Research shows the success of a bacterial community depends on its shape.
Dr. Vernon R. Young, professor of nutritional biochemistry in the School of Science, whose pioneering metabolic studies led him to propose new international requirements for dietary intake of essential amino acids, has won the $50,000 Bristol-Meyers Squibb/Mead Johnson Award for Distinguished Achievement in Nutrition Research.
Dr. Young, who also is director of the Mass Spectrometry Facility at the Shriners Burns Institute in Boston, will receive a silver medallion along with the cash prize.
"Dr. Young has made signal contributions to an understanding of the physiology of human protein and amino acid metabolism and its nutritional corollaries," said W. Allan Walker, MD, Conrad Taff Professor of Pediatrics and Nutrition at the Harvard Medical School and Chief of the Combined Program in Pediatric GI and Nutrition at Children's Hospital.
"Through a series of elegant and creative investigations," Dr. Walker continued, "he has elucidated protein-energy relationships, refined concepts concerning the nutritional significance of specific amino acids, and established that amino acid requirement values in adults accepted for the past 40 years are not valid. His extensive research provides a credible basis for establishing new tentative acid requirement values that can serve as contemporary international recommendations for evaluation and significance of dietary protein quality in adult human nutrition."
Two faculty members, Professors Eric Lander of biology and Marcia McNutt of earth, atmospheric and planetary sciences, are among four scientists recently appointed to President Clinton's Committee on the National Medal of Science. The medal was created by statute to recognize individuals who have made outstanding contributions to science and engineering. The panel to which Professors Lander and McNutt were named reviews nominations for the medal. Professor Lander is also a member of the Whitehead Institute for Biomedical Research; Dr. McNutt, who is the Griswold Professor of Geophysics, is also the MIT director of the MIT-Woods Hole Oceanographic Institution Joint Program.
The David and Lucille Packard Foundation has awarded two young MIT faculty members--Dr. Christopher C. Cummins, assistant professor of chemistry, and Dr. Jackie Y. Ying, assistant professor of chemical engineering--five-year fellowships worth $500,000 apiece.
The 1995 fellowships, the California-based foundation said, went to 20 "of the most promising science and engineering researchers at universities in the United States." The fellowship awards represent the nation's largest non-governmental program of unrestricted grants to young university faculty in science and engineering.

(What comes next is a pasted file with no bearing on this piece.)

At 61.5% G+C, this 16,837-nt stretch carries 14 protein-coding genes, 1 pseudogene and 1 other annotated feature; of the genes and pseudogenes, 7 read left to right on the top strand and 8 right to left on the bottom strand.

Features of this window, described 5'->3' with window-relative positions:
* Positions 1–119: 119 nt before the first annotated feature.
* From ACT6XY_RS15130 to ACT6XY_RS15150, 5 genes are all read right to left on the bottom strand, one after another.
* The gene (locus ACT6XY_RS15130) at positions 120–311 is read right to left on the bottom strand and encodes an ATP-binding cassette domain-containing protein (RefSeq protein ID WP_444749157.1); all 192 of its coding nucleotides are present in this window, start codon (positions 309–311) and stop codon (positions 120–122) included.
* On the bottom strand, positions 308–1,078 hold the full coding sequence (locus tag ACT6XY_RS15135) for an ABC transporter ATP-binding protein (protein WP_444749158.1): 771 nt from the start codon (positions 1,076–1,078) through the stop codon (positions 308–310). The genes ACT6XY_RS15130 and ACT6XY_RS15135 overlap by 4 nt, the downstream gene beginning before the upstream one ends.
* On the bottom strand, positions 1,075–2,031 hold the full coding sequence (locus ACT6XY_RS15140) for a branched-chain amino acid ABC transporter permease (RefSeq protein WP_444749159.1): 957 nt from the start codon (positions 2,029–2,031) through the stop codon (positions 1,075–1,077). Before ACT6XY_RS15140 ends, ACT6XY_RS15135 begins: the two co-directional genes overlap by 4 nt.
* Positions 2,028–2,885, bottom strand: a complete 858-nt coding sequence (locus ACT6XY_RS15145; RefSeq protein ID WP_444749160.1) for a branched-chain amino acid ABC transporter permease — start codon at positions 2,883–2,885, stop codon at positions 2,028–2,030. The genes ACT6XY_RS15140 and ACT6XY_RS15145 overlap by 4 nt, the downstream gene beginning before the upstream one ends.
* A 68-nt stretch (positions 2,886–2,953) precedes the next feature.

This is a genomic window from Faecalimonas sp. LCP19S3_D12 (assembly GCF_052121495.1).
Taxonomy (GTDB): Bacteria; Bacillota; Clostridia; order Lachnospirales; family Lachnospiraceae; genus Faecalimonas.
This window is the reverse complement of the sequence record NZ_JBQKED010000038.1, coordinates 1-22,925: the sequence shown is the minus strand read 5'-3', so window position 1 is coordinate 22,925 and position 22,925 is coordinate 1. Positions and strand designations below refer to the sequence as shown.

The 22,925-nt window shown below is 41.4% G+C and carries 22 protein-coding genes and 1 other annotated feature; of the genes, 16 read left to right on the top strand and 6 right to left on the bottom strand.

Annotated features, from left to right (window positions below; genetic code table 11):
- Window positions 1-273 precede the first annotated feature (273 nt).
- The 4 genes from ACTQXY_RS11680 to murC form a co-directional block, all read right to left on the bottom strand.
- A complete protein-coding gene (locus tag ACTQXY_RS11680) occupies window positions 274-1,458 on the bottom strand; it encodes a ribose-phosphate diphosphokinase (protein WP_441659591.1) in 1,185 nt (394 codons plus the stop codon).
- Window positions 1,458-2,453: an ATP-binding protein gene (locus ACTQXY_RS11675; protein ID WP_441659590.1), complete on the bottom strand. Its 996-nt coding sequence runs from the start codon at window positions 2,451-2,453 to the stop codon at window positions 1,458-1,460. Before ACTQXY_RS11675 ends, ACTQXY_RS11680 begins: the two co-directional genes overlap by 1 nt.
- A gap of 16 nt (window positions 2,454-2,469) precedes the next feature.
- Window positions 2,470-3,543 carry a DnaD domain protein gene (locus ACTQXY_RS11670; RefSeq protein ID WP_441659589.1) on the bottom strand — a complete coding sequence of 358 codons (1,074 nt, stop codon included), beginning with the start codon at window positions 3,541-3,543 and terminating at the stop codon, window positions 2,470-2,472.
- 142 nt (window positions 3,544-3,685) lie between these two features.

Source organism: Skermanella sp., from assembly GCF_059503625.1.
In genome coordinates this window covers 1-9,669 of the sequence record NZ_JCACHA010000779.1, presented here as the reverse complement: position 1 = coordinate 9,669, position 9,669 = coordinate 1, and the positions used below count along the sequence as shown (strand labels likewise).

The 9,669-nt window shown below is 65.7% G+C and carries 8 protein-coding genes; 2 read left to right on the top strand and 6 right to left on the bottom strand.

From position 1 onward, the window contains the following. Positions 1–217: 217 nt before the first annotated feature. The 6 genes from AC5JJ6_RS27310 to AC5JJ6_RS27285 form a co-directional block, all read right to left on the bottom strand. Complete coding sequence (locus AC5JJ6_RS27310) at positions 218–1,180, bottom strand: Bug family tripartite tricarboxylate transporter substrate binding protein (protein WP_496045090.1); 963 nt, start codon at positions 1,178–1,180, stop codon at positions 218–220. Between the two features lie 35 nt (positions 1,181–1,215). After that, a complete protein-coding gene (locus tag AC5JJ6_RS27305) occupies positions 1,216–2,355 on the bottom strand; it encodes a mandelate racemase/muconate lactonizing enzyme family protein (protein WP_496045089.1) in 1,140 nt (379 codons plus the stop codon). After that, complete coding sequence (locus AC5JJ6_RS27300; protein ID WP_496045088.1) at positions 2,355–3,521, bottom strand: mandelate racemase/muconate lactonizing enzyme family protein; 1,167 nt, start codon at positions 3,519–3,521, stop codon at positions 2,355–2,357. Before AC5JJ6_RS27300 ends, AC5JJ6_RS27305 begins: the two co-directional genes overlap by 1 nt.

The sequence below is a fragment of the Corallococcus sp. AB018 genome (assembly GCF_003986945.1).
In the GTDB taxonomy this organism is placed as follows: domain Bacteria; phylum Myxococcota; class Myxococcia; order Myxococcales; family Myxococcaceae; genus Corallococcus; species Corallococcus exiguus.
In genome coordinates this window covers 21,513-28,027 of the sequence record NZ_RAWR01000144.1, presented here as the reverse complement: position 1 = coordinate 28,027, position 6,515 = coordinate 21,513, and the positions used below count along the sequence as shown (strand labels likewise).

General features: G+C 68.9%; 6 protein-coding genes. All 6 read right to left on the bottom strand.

The Fellows were nominated by their university presidents and recommended by a committee of nationally recognized scientists and engineers.
Professor Cummins, 29, received the PhD from MIT in 1993. His research centers on innovation in chemical reactions of ubiquitous small-molecule reactions. His work serves to model biological small-molecule transformations and to provide definitive examples of new reactions that may lead to technological advances.
Professor Ying, 29, received the PhD in 1991 from Princeton University. Her research focuses on the synthesis of novel inorganic structures that combine catalysis and separation systems. The work could assist development of new processes for manufacturing cheaper fuels and chemicals with minimized by-product and pollution generation.
Two of the other Fellows received their PhDs from MIT: Dr. Elizabeth Bradley (1992), assistant professor of computer science at the University of Colorado, and Dr. Bernhard Keimer (1991), assistant professor of physics at Princeton.
A new honor has come along for first lady emerita Catherine N. Stratton, who was among 10 cited in the Cambridge YWCA's 1995 Tribute to Women. Mrs. Stratton, who has been active for many years with the Y both locally and nationally, was chosen for her community service. The citation also acknowledged her contributions to the arts and to health information, noting particularly the MIT Women's League establishment of the Catherine N. Stratton Lecture Series at MIT in honor of Mrs. Stratton's 80th birthday last year.
The Council of the American Association for the Advancement of Science has elected the MIT provost, two other faculty members and the retired director of Libraries to the rank of AAAS Fellow.
Each year the Council elects members whose "efforts on behalf of the advancement of science or its applications are scientifically or socially distinguished." This year, the AAAS awarded the distinction to 273 members.
The four from MIT are Provost Joel Moses, Dugald Caleb Jackson Professor of Computer Science and Engineering; Dr. Thomas J. Greytak, professor of physics and MacVicar Faculty Fellow; Dr. Morris Halle, Institute Professor and professor of linguistics; and Jay K. Lucker, former director of Libraries.